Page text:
With mentorship, nonclinical staffer became an RN

Chelsie Hammargren’s career in nursing got a surprising start: cleaning the hospital

With mentorship, nonclinical staffer became an RN

Chelsie Hammargren did not become a Sanford Health nurse by accident, but it didn’t start out as part of a long-range plan, either.

Hammargren, a registered nurse who serves as clinical care lead educator for the Sanford Medical Center emergency department in Bismarck, North Dakota, wasn’t sure what she wanted to do with her life after high school.

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That led to some initial uncertainty in establishing a career path but the important thing was that once she knew, she knew. She has been blessed with a rewarding career at Sanford Health ever since.

“Sanford has a lot of opportunities, especially with how they’ve grown,” Hammargren said. “There are so many ways to be part of this profession.”

Environmental services to CNA

After leaving high school, Hammargren was initially uncertain about what should come next. Nursing was always a possibility, however. She eventually entered Bismarck State College thinking it could be a career. At the same time, she figured if she was going to be a nurse she better find out if she liked being in a hospital environment.

She filled out several applications for nonclinical hospital openings online and then got a call about a position in environmental services. Would she be interested?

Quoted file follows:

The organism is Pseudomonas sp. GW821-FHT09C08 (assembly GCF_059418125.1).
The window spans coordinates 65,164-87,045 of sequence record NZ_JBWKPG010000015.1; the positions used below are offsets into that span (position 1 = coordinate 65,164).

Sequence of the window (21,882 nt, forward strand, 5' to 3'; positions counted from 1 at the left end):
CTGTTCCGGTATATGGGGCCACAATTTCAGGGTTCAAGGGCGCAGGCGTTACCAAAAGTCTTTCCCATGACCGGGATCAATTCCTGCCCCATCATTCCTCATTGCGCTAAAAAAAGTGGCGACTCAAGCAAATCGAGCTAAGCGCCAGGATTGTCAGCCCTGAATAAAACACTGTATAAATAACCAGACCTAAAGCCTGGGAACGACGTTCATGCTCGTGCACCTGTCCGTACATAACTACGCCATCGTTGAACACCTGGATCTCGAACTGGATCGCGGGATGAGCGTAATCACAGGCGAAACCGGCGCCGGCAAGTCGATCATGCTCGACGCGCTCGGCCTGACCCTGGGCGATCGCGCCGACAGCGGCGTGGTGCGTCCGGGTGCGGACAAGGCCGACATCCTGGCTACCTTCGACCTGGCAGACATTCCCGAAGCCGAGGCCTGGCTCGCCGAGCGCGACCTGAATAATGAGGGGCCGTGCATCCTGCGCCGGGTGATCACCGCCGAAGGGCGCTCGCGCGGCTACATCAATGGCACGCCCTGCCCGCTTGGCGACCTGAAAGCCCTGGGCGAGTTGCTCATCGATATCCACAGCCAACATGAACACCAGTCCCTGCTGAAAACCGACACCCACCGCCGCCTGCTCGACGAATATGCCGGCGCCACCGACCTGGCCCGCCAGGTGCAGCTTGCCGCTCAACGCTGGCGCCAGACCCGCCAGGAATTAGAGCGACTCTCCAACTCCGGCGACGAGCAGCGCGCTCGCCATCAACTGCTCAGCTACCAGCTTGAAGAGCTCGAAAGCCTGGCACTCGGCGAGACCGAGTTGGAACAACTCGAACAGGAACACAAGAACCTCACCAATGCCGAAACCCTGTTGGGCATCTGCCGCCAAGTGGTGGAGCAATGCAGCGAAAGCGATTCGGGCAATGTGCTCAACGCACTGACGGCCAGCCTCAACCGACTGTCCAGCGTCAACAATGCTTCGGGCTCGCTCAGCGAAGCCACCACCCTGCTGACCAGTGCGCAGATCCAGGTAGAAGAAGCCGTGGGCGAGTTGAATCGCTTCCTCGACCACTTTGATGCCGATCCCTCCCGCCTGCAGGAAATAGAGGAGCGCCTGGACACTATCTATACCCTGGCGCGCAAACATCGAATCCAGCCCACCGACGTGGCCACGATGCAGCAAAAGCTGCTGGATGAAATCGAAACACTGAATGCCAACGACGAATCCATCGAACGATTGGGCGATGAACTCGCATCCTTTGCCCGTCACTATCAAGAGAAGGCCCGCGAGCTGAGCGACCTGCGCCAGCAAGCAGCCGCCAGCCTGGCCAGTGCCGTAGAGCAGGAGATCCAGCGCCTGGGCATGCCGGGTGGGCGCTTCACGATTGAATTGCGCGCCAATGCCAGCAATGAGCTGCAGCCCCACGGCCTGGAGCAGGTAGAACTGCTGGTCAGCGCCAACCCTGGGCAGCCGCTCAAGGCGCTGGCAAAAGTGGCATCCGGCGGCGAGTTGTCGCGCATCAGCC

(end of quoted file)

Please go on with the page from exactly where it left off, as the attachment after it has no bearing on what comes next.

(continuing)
Yes she would. After a few months on the job as an environmental tech, her superiors encouraged her to pursue more responsibility within the hospital. Shortly thereafter, now with a certified nursing assistant license, she began working in the emergency department.

“I loved it,” Hammargren said. “The people were great. ER medicine felt like home for me.”

Four years later, with a nursing degree now in hand, she became an RN. She has been part of the staff and leadership of the medical center emergency department ever since.

“She is very passionate and driven,” said Cheryl Page, director of the medical center emergency department. “Whatever it is that she’s doing for us, she’s passionate about it. When Chelsie is working on something in the office, you can count on it being taken care of.”

Evolution with education

That emergency department opening that began with a curiosity about what it was like to work in a hospital has since evolved into a clinical leadership role that involves scheduling for the nursing staff and assisting in continuing their education. She still “works the floor” as a nurse while also serving an administrative role.

“I love the way every day is different,” she said.

Hammargren started on the ground floor, so to speak. Because of it, she has unique insight into how it all needs to come together within an area of health care where teamwork and efficiency is vital.

“As a clinical care lead, we’re all very fortunate that Chelsie works here,” Page said. “If something needs to be done, no matter what it is, she gets right in there and does it. Plus she does it with a smile. People follow her example on that because she’s such a positive leader.”

Family and 12-hour shifts